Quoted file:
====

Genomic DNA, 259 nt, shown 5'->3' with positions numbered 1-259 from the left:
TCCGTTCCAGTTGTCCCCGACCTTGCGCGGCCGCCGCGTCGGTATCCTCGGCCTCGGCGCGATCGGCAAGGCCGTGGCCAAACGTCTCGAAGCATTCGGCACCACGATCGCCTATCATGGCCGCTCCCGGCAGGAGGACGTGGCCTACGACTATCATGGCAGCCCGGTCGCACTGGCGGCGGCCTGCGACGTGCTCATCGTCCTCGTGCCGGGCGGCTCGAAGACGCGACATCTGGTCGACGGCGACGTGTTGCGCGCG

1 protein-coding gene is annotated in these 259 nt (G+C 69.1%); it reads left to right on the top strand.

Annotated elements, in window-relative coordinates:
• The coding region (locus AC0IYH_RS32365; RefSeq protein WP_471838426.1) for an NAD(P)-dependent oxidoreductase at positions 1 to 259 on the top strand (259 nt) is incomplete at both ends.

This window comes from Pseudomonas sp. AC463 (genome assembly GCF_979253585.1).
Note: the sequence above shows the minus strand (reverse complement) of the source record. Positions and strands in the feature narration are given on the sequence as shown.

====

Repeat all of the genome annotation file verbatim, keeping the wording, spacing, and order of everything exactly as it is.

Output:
Genomic DNA, 259 nt, shown 5'->3' with positions numbered 1-259 from the left:
TCCGTTCCAGTTGTCCCCGACCTTGCGCGGCCGCCGCGTCGGTATCCTCGGCCTCGGCGCGATCGGCAAGGCCGTGGCCAAACGTCTCGAAGCATTCGGCACCACGATCGCCTATCATGGCCGCTCCCGGCAGGAGGACGTGGCCTACGACTATCATGGCAGCCCGGTCGCACTGGCGGCGGCCTGCGACGTGCTCATCGTCCTCGTGCCGGGCGGCTCGAAGACGCGACATCTGGTCGACGGCGACGTGTTGCGCGCG

1 protein-coding gene is annotated in these 259 nt (G+C 69.1%); it reads left to right on the top strand.

Annotated elements, in window-relative coordinates:
• The coding region (locus AC0IYH_RS32365; RefSeq protein WP_471838426.1) for an NAD(P)-dependent oxidoreductase at positions 1 to 259 on the top strand (259 nt) is incomplete at both ends.

This window comes from Pseudomonas sp. AC463 (genome assembly GCF_979253585.1).
Note: the sequence above shows the minus strand (reverse complement) of the source record. Positions and strands in the feature narration are given on the sequence as shown.